However, most experts attributed the failure to retailers favoring the Microsoft Windows line, especially after the introduction of Windows 95. Computers running Windows were generally cheaper, and encouraged by manufacturer spiffs, advertising co-ops, and other promotion programs. In addition, many stores preferred to sell their own branded white box PCs.
The significant number of nearly-identical models across its multiple hardware lines caused Apple to re-think its marketing strategy. The company shrank it considerably, eliminating the entire Performa line in the late 1990s, along with many of the professional models in favor of a "four box" strategy comprising a professional desktop (Blue and White G3), professional laptop (PowerBook), consumer desktop (iMac) and consumer laptop (iBook). When Apple sold its computers through CompUSA retail outlets in the late 1990s, it insisted on a "Store within a store" concept, with Apple and related products displayed and sold in a physically separate location by specialized employees (currently done at select Best Buy stores).
Critics of the Performa line, including some Mac users, argued the Performas were generally underpowered relative to higher-end Mac models. Some critics cited the large and confusing array of different Performa models, some differentiated only by the hard drive size or the software bundle (such as the Performa 475 and 476). The Performa 5200 was named by LowEndMac as the worst Macintosh ever made, owing to the severely cut-down hardware designs introduced during Michael Spindler's tenure as Apple CEO.
|Performa system||Equivalent Macintosh system
(with RAM/HDA/VRAM configuration)
|Performa 200||Macintosh Classic II, 4/80||August 19, 1992|
|Performa 250||Macintosh Color Classic||February 10, 1993|
|Performa 275||Macintosh Color Classic II||October 1, 1993|
|Performa 400||Macintosh LC II, 4/80/512||August 15, 1992|
|Performa 405||Macintosh LC II, 4/80/256, modem, .39 RGB||April 15, 1993|
|Performa 430||Macintosh LC II, 4/120/512, modem, .39 RGB||April 15, 1993|
|Performa 450||Macintosh LC III, 4/120/512, modem, .29 RGB||April 15, 1993|
|Performa 410||Macintosh LC II, 4/80/512, modem, .39 RGB||October 21, 1993|
|Performa 460||Macintosh LC III, 33 MHz, 4/80/512, modem, .39 RGB||October 21, 1993|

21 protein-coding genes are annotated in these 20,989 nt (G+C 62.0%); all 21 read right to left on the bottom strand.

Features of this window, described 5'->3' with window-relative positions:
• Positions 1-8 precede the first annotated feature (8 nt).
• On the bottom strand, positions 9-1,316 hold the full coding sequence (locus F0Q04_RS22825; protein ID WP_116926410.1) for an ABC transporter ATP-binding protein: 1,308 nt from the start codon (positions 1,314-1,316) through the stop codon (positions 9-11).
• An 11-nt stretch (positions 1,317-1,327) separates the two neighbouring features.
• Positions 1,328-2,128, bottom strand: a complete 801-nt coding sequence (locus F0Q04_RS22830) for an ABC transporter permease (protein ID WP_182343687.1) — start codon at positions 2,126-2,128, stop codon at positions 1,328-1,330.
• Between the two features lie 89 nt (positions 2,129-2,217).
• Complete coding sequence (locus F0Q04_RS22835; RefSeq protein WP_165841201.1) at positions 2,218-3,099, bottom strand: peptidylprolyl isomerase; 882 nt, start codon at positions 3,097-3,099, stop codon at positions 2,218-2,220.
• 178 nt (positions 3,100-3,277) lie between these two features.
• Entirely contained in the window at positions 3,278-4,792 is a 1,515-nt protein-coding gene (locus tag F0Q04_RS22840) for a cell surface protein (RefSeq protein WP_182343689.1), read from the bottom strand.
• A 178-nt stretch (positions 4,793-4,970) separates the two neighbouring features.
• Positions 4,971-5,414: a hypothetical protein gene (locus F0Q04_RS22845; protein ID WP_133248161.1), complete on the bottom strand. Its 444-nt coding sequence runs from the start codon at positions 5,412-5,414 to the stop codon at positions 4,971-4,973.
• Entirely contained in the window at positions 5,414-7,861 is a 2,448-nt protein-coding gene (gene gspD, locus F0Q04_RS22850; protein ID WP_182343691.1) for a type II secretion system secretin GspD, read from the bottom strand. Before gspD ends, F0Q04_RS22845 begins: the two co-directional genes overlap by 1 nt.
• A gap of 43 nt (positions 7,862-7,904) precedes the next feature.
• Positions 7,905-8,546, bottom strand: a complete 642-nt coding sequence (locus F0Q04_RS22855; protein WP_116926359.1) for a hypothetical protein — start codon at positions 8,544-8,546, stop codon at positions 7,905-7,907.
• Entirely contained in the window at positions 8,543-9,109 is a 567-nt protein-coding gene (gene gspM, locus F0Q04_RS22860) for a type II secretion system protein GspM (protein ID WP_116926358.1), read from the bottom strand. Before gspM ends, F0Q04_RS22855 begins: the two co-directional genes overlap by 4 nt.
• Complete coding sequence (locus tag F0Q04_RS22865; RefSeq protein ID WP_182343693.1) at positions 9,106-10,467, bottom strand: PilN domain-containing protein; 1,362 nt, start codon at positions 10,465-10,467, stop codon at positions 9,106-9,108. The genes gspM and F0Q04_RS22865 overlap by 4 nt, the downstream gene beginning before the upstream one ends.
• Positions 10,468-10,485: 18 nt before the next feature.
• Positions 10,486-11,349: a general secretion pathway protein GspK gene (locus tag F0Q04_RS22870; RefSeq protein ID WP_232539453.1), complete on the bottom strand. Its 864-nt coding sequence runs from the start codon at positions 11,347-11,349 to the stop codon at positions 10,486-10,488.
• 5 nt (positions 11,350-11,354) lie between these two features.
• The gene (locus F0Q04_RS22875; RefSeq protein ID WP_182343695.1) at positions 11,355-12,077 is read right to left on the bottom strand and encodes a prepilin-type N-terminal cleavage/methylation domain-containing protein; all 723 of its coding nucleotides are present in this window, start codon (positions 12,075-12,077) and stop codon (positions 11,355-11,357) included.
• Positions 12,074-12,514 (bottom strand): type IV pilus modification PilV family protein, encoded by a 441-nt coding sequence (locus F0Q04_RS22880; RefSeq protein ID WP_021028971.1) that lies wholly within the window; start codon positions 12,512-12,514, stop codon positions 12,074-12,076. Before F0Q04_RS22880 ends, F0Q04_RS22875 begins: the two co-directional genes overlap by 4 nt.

|Performa 466, 467||Macintosh LC III, 33 MHz, 4/160/512, modem, .29 RGB||October 21, 1993|
|Performa 475||Macintosh LC 475, 4/160/512, modem, .29 RGB||October 21, 1993|
|Performa 476||Macintosh LC 475, 4/230/512, modem, .29 RGB||October 21, 1993|
|Performa 550, 560||Macintosh LC 520, 5/160/768, modem, CD, Trinitron||October 21, 1993|
|Performa 575||Macintosh LC 575, 5/250/1 MB, modem, CD, Trinitron||April 26, 1994|
|Performa 577||Macintosh LC 575, 5/320/1 MB, modem, CD, Trinitron||April 26, 1994|
|Performa 578||Macintosh LC 575, 8/320/1 MB, modem, CD, Trinitron||April 26, 1994|
|Performa 580CD||Macintosh LC 580||April 1, 1995|
|Performa 600||Macintosh IIvx w/out RAM cache, 4/160/512, FPU socket||September 15, 1992|
|Performa 600CD||Macintosh IIvx w/out RAM cache, 5/160/1, CD300i, FPU socket||September 15, 1992|
|Performa 63XCD*||Macintosh LC 630, Macintosh Quadra 630, w/CD300i||July 1, 1994|
|Performa 640 DOS Compatible||Macintosh LC 630 DOS Compatible||May 1, 1995|
|Performa 52XX*||Power Macintosh 5200 LC||April 3, 1995|
|Performa 53XX*||Power Macintosh 5300||August 28, 1995|
|Performa 61XX*||Power Macintosh 6100||March 14, 1994|
|Performa 62XX/63X0*||Power Macintosh 6200, Power Macintosh 6300||May 28, 1995|
|Performa 6360||Power Macintosh 6300/160||October 17, 1996|
|Performa 64X0*||Power Macintosh 6400||August 7, 1996|
|Performa 6500||Power Macintosh 6500||February 17, 1997|
* X Denotes multiple variant of the same model (i.e. Performa 630CD and Performa 638CD).
- "The Roots of Apple's Retail Stores". "During the mid-90s, Mac users were prone to dealing with poorly trained and ill-maintained Mac sections in big box computer and electronics stores. These environments did not foster customer loyalty, nor did they help differentiate the Mac user-experience from Windows."
- "Before there were Apple Stores".
- Schorr, Joseph (1994). Macworld Macintosh Secrets. IDG Books. p. 156. ISBN 1-56884-025-X.
- Kelby, Scott (2002). Macintosh...The Naked Truth. New Riders. p. 96. ISBN 0-7357-1284-0.
- "The Roots of Apple's Retail Stores".
- Performa 5200: a Road Apple (LowEndMac)
- Performa and Power Mac x200 Issues (LowEndMac)
- Apple Service Guide, Macintosh Computers Volume III, July 1994, pp21
|Wikimedia Commons has media related to Macintosh Performa.|
- List of Performa and equivalent models
- Mac Performa flat top 475 (LC 475)
- Mactracker - information on every Mac, Mac clone, and Apple products.